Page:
I think it’s important that I take this approach for several reasons. One, short fiction is super subjective. Two, I’m a relative newcomer to the field. Three, there’s so much short genre fiction being published that there’s no way I can even pretend to cover it all. (And if I tried to cover it all, there’s no way that’d be sustainable.) Four, there are some serious cultural politics at play in short SF reviewing, and I’m entering with significant privilege. In April, Rose Lemberg wrote in a fantastic Twitter thread:
Of ALL the reviewers who highlight their favorite/standout work, it is telling that only white men get asked to provide more critical reviews. […] There is an underlying problem with our field, that people expect and even DEMAND a certain kind of authority (and criticizing gaze is definitely an expression of authority) from white men. […] I want to break the underlying assumption that only one demographic should offer an unbiased critical view.
You should really read Lemberg’s full thread. You should also read Bogi Takács’ related thread on the cultural politics of critical/negative reviews. Charles Paysuer has also written insightfully about “objectivity” in short fiction reviewing.
So yeah, short SF reviewing has diversity issues, and as someone with significant privilege, I think it’s important that I work to ground my reviews in the language of opinion.
Relatedly, in a thread posted last November, Bogi Takács wrote:
The reason SFF reviewing and especially short SFF reviewing has diversity issues is very similar to the general state of publishing - It is very frequently unpaid. A lot of the people who can afford to do it thus tend not to be marginalized.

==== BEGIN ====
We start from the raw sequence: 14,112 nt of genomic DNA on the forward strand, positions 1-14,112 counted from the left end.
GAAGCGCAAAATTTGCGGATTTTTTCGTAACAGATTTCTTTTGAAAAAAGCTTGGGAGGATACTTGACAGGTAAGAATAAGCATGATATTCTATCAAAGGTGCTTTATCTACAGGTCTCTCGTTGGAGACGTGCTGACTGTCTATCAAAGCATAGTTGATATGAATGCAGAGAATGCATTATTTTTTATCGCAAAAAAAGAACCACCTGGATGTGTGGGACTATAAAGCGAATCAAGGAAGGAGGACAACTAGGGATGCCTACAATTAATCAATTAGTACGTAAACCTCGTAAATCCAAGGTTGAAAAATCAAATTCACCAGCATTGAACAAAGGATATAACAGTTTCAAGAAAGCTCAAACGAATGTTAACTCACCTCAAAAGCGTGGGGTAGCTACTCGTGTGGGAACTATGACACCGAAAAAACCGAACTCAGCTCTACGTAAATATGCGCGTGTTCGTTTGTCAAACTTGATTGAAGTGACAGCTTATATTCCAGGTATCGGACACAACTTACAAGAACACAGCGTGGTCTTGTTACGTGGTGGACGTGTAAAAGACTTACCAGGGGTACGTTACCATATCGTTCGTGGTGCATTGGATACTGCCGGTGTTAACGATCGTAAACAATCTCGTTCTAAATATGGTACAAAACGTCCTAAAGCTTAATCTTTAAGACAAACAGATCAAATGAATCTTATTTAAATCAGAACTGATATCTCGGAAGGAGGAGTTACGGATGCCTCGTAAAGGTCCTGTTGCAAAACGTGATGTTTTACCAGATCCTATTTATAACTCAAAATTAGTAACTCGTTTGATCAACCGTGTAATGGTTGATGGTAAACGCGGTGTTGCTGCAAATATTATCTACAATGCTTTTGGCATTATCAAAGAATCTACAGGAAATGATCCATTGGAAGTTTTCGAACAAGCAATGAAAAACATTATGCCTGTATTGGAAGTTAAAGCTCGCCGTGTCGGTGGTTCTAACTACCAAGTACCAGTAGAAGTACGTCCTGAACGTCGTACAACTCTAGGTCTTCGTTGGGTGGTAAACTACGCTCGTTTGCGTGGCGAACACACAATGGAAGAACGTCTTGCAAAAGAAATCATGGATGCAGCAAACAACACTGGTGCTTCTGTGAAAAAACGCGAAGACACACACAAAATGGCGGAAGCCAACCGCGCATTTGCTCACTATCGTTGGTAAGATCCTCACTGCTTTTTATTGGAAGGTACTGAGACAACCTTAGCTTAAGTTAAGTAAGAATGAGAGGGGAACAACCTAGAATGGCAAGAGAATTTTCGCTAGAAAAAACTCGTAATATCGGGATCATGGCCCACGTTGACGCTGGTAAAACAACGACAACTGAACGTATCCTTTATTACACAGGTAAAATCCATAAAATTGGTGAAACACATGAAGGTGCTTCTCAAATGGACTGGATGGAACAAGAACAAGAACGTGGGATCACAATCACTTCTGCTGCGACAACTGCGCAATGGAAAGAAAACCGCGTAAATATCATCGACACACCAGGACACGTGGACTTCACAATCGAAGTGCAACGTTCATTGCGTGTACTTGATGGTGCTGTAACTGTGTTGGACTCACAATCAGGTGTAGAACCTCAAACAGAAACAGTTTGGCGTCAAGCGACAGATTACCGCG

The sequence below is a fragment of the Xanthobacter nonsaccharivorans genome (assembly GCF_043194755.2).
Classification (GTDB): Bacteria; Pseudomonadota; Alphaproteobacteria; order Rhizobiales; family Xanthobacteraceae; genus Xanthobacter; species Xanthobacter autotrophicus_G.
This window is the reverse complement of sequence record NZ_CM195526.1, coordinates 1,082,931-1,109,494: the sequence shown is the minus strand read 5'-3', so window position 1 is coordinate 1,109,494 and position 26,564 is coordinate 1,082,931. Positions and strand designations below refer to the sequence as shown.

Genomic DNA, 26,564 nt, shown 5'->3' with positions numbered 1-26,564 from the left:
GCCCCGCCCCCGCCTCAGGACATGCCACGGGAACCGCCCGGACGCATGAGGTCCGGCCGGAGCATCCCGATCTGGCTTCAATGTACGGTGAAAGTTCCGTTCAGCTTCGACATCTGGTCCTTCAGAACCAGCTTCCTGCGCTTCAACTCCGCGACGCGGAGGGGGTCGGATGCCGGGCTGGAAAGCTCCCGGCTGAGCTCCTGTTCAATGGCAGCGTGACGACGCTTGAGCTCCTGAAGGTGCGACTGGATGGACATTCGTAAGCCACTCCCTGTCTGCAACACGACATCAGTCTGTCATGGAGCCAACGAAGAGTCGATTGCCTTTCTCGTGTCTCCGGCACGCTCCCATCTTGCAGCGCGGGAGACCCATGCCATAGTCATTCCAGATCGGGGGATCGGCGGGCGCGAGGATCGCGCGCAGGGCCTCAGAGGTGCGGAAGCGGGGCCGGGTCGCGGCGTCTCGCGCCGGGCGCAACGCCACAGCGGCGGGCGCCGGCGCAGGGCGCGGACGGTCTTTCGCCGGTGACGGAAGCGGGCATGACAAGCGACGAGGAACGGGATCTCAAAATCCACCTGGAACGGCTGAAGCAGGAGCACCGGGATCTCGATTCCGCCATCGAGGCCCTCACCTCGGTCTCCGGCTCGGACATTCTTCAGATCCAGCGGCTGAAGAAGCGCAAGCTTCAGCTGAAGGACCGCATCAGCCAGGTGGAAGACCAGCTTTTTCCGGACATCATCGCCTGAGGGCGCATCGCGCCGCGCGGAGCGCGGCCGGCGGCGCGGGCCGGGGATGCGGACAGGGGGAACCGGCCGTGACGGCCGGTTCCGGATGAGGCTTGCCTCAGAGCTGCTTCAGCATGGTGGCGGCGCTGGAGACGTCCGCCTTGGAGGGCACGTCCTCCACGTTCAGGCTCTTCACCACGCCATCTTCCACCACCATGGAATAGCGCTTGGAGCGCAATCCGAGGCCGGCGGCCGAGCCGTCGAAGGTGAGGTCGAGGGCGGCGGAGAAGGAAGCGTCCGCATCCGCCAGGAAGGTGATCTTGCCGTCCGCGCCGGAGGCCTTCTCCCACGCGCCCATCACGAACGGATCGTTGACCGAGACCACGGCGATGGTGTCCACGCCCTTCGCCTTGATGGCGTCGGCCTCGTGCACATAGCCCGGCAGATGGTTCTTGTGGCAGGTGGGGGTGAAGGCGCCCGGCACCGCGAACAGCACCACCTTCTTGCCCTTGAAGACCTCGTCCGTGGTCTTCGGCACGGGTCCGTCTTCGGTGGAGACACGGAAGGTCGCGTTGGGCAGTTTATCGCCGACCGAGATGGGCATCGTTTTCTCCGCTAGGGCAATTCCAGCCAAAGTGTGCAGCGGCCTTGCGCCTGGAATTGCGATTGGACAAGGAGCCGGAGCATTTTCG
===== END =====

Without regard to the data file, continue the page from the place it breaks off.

That’s true! Case in point: me! I can afford to write unpaid monthly reviews. This is why I’ve made the choice to intentionally highlight work by new writers and writers with marginal identities. I’m trying to counter the diversity issues inherent to the field, which is especially important for me to do, given my cultural positionality.
Relatedly, I’m also conscious about the unpaid labor I’m doing in writing these reviews. On Twitter and across the web, I’ve seen writers warn other writers against undervaluing themselves and doing too much unpaid/free labor. That definitely makes sense, and it’s caused me to reflect on my own relationship with this form of unpaid labor. I don’t have any real misgivings about it. I have the time for it, it benefits the community, and it benefits me: writing for Skiffy and Fanty is helping connect me with the SF community and gain experience writing about SF literature. (Also, it’s not like anybody is profiting off my labor here either.)
More interesting than the mere fact that I am doing some form of unpaid labor are questions of sustainability, endurance, and burnout. No, writing one monthly column is not causing me to burn out, but it has caused me to think more about productivity and sustainability. How productive do I want to be? What exactly do I want to produce? What does a healthy, enjoyable, and sustainable pace look like? I’m someone who knows my own limits very well, and it’s important to me to abide by them. Often, I’ll at look other writers’ outputs and be simply confounded as to how they do it all. And then I’ll see them post about how burned out they are, and I’ll think, Oh. That’s how they do it all. Okay, I’ll pass. I’m happy here in my slow zone.
I just find this all interesting, because I’m already aware of how reviewing short fiction has affected my productivity. In just these last three months, I haven’t blogged as much or read as many novels as I used to. It’s a fair trade off: less blogging, less books, more short fiction, more experience writing about SF lit, more engagement with other SF geeks. But I imagine these questions only get more challenging and balancing it all only becomes more difficult as times goes on.
Going forward, I’ll still try to periodically post about what I’m reading, but instead of writing relatively detailed posts about what I’ve read each month, I’m going to focus more on writing good short fiction reviews for Skiffy and Fanty. My blog posts about reading will be fewer and shorter. Perhaps I’ll find other interesting things to blog about. (I currently have a couple essay ideas percolating on the sidelines of my mind.)
Anyway, now I review short fiction, and those are my thoughts on it. I welcome feedback and advice! Let me know if you like my reviews or if/when I’ve said something problematic. You can tweet me @camncoulter or send me an email. See you in the future.